"... A market maker sets prices over time for wagers that pay out contingent on the future state of the world. The market maker has knowledge of the probability of realizing each state of the world, and of how the price of a bet affects the probability that traders will accept it. We compare the optimal ..."
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A market maker sets prices over time for wagers that pay out contingent on the future state of the world. The market maker has knowledge of the probability of realizing each state of the world, and of how the price of a bet affects the probability that traders will accept it. We compare the optimal policy for riskneutral (expected utility maximizing) and Kelly criterion (expected logutility maximizing) market makers. Computing the optimal policy for a riskneutral market maker is relatively simple, while computing the optimal policy for a Kelly criterion market maker is challenging, requiring advanced techniques adapted from the computational economics literature to run efficiently. We show that while a riskneutral market maker has an optimal policy that does not depend on the market maker’s state, a Kelly criterion market maker’s optimal policy has an intricate dependence on both time and state. Counterintuitively, a Kelly criterion market maker may offer bets that are myopically irrational with respect to the market maker’s beliefs for the entire trading period. In contrast, a riskneutral market maker never offers a myopically irrational bet.
IOS Press Inventorybased versus Priorbased Options Trading Agents
"... Abstract. Options are a basic, widelytraded form of financial derivative that offer payouts based on the future price of an underlying asset. The finance literature gives us optiontrading algorithms that take into consideration information about how prices move over time but do not explicitly invo ..."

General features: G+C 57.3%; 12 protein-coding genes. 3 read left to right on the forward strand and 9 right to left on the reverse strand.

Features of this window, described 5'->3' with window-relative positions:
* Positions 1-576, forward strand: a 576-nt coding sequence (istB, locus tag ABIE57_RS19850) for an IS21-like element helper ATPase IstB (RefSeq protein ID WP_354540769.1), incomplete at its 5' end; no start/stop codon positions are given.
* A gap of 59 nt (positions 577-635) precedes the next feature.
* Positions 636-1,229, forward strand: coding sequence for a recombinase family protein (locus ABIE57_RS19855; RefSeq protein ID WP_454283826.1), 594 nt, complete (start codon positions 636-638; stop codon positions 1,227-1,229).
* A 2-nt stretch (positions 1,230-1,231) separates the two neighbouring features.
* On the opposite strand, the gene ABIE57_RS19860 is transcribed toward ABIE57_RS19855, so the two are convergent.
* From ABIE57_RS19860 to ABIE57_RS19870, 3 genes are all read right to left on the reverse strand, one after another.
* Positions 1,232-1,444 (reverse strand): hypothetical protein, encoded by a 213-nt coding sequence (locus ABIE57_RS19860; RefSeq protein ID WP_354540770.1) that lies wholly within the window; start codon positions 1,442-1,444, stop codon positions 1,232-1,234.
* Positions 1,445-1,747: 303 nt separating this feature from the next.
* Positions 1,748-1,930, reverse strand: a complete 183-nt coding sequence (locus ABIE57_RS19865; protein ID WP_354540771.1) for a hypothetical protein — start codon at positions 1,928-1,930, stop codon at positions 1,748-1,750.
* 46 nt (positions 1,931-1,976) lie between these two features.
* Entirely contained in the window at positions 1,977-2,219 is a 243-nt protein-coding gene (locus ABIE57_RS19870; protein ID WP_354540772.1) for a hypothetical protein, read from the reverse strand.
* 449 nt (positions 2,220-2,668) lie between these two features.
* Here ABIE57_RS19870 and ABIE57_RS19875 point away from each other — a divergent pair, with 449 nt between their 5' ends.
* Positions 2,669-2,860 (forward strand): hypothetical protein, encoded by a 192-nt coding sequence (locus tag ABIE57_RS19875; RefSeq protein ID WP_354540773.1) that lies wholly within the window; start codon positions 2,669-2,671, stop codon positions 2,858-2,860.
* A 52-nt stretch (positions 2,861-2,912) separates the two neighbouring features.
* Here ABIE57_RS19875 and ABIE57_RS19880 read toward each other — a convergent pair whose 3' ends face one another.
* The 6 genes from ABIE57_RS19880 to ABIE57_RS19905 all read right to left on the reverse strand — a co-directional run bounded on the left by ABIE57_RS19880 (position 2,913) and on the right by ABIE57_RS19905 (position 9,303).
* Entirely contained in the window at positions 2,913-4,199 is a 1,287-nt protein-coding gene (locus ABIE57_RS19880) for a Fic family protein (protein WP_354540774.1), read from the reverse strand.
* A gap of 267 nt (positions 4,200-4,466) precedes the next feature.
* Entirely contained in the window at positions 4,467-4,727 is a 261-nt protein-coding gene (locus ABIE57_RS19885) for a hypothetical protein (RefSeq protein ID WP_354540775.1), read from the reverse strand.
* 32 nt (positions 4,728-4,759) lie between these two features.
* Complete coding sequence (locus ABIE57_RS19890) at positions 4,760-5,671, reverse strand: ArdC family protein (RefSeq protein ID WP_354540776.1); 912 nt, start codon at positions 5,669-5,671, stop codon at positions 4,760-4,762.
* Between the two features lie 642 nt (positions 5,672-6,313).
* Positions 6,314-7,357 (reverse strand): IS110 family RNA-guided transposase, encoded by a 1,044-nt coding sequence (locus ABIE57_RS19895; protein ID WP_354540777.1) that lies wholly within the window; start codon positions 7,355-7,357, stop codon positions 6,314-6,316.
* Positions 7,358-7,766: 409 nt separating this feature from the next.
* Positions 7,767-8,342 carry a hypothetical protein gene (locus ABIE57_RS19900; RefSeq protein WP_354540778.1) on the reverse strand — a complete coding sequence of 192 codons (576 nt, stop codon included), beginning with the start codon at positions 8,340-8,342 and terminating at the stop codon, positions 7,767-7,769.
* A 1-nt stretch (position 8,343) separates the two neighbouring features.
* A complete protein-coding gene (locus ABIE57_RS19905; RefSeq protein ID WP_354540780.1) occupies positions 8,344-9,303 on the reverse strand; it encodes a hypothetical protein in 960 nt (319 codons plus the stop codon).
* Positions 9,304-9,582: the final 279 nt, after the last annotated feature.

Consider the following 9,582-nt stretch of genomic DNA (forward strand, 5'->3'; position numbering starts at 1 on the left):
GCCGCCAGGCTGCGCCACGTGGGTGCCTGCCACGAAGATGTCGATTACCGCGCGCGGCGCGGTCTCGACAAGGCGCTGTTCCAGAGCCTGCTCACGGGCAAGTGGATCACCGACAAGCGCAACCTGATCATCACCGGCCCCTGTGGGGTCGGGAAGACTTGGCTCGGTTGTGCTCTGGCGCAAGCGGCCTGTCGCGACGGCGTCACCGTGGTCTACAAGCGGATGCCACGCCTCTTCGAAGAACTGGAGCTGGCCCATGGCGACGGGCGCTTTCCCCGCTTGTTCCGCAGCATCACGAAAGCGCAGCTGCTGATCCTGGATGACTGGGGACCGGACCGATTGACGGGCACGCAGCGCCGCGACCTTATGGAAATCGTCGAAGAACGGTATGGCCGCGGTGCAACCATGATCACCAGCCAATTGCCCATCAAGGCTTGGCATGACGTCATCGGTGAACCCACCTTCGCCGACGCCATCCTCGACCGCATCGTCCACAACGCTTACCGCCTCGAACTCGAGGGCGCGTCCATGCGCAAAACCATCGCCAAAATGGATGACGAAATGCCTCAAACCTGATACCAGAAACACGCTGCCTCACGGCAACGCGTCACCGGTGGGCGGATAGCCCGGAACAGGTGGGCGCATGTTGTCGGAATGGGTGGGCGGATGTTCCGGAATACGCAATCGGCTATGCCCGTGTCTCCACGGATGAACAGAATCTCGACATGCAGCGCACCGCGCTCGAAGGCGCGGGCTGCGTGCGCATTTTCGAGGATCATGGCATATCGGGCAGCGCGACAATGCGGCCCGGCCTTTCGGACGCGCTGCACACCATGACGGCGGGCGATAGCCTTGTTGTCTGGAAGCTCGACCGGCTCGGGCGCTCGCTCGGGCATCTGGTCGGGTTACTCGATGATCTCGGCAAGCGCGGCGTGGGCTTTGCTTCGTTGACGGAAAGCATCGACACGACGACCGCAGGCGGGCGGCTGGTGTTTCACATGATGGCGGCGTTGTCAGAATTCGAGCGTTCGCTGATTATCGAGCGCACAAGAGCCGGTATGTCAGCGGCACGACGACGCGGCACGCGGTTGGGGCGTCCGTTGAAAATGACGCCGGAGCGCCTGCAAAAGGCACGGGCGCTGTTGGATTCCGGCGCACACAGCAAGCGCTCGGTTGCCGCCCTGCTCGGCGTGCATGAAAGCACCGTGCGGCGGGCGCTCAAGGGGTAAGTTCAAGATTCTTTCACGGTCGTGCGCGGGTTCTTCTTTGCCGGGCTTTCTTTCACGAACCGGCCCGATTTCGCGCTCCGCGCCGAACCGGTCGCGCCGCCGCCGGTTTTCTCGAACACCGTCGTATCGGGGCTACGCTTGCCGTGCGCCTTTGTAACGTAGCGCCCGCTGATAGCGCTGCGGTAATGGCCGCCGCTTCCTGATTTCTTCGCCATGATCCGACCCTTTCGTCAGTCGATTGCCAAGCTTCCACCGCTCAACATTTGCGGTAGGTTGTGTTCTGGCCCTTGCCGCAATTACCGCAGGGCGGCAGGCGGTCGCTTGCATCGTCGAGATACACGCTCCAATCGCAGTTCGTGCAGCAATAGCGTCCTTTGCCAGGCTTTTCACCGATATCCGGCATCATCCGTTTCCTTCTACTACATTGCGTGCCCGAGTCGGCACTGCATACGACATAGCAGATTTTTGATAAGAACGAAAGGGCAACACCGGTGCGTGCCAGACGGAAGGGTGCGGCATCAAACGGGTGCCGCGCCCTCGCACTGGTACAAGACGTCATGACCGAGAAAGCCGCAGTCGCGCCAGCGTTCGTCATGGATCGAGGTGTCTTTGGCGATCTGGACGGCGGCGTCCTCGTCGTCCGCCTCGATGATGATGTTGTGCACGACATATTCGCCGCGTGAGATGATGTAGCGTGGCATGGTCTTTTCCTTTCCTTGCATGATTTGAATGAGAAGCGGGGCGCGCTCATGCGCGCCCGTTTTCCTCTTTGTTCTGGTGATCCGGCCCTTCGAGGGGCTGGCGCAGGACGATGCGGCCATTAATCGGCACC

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Abstract. Options are a basic, widelytraded form of financial derivative that offer payouts based on the future price of an underlying asset. The finance literature gives us optiontrading algorithms that take into consideration information about how prices move over time but do not explicitly involve the trades the agent made in the past. In contrast, the prediction market literature gives us automated marketmaking agents (like the popular LMSR) that are eventindependent and price trades based only on the inventories the agent holds. We simulate the performance of five trading agents inspired by these literatures on a large database of recent historical option prices. We find that a combination of the two approaches produced the best results in our experiments: a trading agent that keeps track of previouslymade trades combined with a good prior distribution on how prices move over time. The experimental success of this synthesized trader has implications for agent design in both financial and prediction markets.
On Manipulation in Prediction Markets When Participants Influence Outcomes Directly
"... Prediction markets are popular mechanisms for aggregating information about a future event such as the outcome of an election. In situations where market participants may significantly influence the outcome (as in an election with a small number of voters), running the prediction market could change ..."
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Prediction markets are popular mechanisms for aggregating information about a future event such as the outcome of an election. In situations where market participants may significantly influence the outcome (as in an election with a small number of voters), running the prediction market could change the incentives of participants in the process that creates the outcome (e.g. agents may want to change their vote in the election). We propose a new gametheoretic model that captures two aspects of realworld prediction markets: (1) agents directly affect the outcome the market is predicting, (2) some outcomedeciders may not participate in the market. We show that this game has two different types of equilibria; when some outcomedeciders are unlikely to participate in the market, equilibrium prices reveal expected market outcomes conditional on market participants ’ private information, whereas when all outcomedeciders are likely to participate, equilibria are collusive – participants effectively coordinate in an uninformative and untruthful way. Finally, we suggest an approach towards incentivizing truthfulness by subsidizing agents appropriately using ideas from peer prediction.